Crime is down dramatically in Oakland this year, and yet you'd never know it by reading the daily newspapers or watching TV news. Moreover, news reports often portray shootings and homicides as being citywide issues in Oakland, and not problems localized to certain sections of the city. And despite a renaissance that has led Oakland to become one of the most talked-about cities nationwide, the cacophony of negative news coverage in the Bay Area continues to cloud public opinion and is hampering Oakland's ability to grow economically.
"People are getting a skewed perception of Oakland — it scares visitors away and [keeps] residents and businesses from coming here," said longtime Oakland resident Elmano Gonsalves. "I think it's unfair, and it's holding us back."
Gonsalves grew up in Oakland, and over the last several months has embarked on a campaign to set the record straight about his city. He has sent dozens of emails to local journalists and TV news directors, complaining about news coverage that ignores crime problems in San Francisco and San Jose, while perpetuating negative stereotypes of Oakland.
Following four homicides that occurred in four days last month in San Francisco, Gonsalves wrote that, in contrast to the attention Oakland receives when such murder sprees occur, media coverage of killings in San Francisco typically includes no mention of the running total of homicides there. The news coverage of crime in San Francisco and San Jose also tends to lack a sense of outrage that is often included in stories about Oakland. "If this recent spike in violence were occurring in Oakland, the mayor of Oakland would have been held responsible, the police chief would be answering questions and columns would be written about the situation," Gonsalves wrote in a recent email to Bay Area journalists.
Gonsalves said he also often notices a simple storytelling device that news outlets — such as the San Francisco Chronicle and most of the local television stations — employ when crime occurs. When there is a shooting in Oakland, it's framed as a citywide issue, whereas in San Francisco the headline typically focuses on a specific neighborhood. Crime in traditionally low-income neighborhoods in San Francisco, such as Hunter's Point, the Tenderloin, and the Bayview, are often treated as localized events or problems, not ones that are endemic to the entire city. For instance, last month four people were injured during a shooting and hit-and-run in San Francisco that included an eighty-year-old woman in her apartment being injured by a stray bullet. "Four injured in Bayview shooting, crashes," said the headline in the Chronicle, followed by KGO-TV report, "Police investigate shooting in San Francisco's Bayview district."
However, two days later in Oakland, when a seventeen-year-old was shot at Brookdale Park in East Oakland, the headline from KTVU-TV read, "Drive-by shooting at Oakland park sends victim to hospital."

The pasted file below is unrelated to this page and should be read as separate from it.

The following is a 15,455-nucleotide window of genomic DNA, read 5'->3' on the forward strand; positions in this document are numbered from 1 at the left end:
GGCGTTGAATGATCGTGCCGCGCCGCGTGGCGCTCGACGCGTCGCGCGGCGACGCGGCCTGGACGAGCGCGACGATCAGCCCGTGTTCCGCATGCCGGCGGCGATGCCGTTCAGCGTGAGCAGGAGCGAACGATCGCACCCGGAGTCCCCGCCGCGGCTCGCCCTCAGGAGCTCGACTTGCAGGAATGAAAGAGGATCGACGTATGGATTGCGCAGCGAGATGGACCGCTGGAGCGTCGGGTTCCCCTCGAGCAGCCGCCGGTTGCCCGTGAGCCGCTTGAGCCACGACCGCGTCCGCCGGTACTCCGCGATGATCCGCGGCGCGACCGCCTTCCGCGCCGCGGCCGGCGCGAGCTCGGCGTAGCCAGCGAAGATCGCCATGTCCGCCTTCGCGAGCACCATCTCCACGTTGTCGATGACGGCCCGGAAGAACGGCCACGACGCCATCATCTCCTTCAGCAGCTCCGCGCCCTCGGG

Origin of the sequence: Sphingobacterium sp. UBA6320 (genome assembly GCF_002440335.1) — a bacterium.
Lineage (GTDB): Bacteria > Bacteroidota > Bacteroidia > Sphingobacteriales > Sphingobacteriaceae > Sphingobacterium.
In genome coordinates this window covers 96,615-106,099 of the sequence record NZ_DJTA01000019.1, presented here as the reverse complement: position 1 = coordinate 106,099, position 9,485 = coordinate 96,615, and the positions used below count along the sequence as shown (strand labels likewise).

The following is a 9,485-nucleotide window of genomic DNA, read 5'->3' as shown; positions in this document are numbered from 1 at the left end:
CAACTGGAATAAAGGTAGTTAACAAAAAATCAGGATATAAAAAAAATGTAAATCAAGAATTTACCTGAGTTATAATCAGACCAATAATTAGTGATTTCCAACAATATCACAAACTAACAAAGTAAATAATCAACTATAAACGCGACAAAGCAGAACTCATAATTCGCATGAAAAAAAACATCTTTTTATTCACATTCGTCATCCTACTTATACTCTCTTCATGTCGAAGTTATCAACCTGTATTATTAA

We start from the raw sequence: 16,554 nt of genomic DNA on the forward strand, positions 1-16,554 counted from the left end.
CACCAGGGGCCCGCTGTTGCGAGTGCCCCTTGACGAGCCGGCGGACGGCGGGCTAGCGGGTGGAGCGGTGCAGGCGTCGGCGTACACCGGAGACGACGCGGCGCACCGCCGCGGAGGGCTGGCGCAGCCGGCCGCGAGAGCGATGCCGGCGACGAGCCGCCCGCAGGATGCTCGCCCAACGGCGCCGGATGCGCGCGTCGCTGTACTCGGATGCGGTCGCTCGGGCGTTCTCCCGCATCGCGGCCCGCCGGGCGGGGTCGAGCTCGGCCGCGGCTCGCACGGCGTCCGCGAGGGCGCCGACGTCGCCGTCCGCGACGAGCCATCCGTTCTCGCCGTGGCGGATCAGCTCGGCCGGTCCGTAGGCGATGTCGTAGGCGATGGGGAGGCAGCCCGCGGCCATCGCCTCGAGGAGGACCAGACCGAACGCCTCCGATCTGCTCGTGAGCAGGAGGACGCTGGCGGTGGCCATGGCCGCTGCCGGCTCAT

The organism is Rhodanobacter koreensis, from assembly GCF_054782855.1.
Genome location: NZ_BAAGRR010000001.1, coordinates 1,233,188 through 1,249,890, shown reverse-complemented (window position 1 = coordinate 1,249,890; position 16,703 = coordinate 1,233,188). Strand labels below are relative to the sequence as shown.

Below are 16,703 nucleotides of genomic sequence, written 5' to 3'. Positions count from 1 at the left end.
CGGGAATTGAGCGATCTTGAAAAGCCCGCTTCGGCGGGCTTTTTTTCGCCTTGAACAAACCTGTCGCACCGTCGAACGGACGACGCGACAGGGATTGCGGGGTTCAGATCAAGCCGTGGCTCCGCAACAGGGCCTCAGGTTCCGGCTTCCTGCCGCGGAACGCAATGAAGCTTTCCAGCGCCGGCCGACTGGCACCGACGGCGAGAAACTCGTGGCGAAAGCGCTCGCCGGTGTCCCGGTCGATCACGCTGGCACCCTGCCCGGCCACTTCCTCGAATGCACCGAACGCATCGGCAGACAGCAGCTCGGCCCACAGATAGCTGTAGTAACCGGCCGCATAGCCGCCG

In addition, the same news story contained another well-used device to negatively portray Oakland: It spotlighted a neighbor who said she was tempted to flee Oakland because of the violence. "I was already planning to leave," a woman, described as a "mother," told KTVU, "but this is even more reason why I'm going to leave. These kids should be able to play in the park freely. They shouldn't be scared of being shot, in broad daylight, in a park."
The constant barrage of negative stories about Oakland by local news media also comes in sharp contrast to the stories published by national media. The New York Times, for example, has published numerous positive stories about Oakland; its declaration two years ago that the city was the fifth best place to visit in the world is still repeated by residents and politicians alike. Shortly thereafter, the Boston Globe touted Oakland's foodie scene, stating, "Leave your heart wherever, but eat in Oakland."
Gonsalves, of course, isn't the only person who notices how unfairly Oakland is portrayed in the local media. Oakland Mayor Jean Quan, who has had an often contentious relationship with the local media, agrees that an inequity exists when it comes to the way crime stories are covered on each side of the bay. "I've noticed the Chronicle, in particular, is very protective of San Francisco," said Quan.
Quan recalled that the one-year anniversary of Oscar Grant's death occurred without incident in Oakland four years ago, yet the Chronicle continued publicizing a shooting in Oakland that had occurred four days prior even though there had been a shooting that night in San Francisco. "There needs to be some acknowledgment crime is down in our city and that our regional and international tourism is picking up, as well," said Quan, who added, "I think that it's also unfortunate that there are still some of these stereotypes about Oakland. I have to deal with it all the time. "
Kim Bardakian, director of public relations and partnerships for Visit Oakland, the city's tourism bureau, also sees the drumbeat of negative news stories as holding back Oakland and has recently taken steps to meet with local news directors. "It's an exciting time to be in Oakland," she said. "Historically, there's been lots of attention on crime in Oakland and it's hard to get rid of those stereotypes."
Bardakian found that simply providing newsrooms and reporters with clear and detailed maps of Oakland and its neighborhoods was a big step toward encouraging them to localize stories rather than framing issues as citywide problems when they're not. "The changes in news coverage we're seeing is already encouraging," she said, but added that the maps were not necessary for many San Francisco-based reporters who happen to reside in the East Bay. "Reporters who live in Oakland don't need a map," she said. "They already know how wonderful it is here."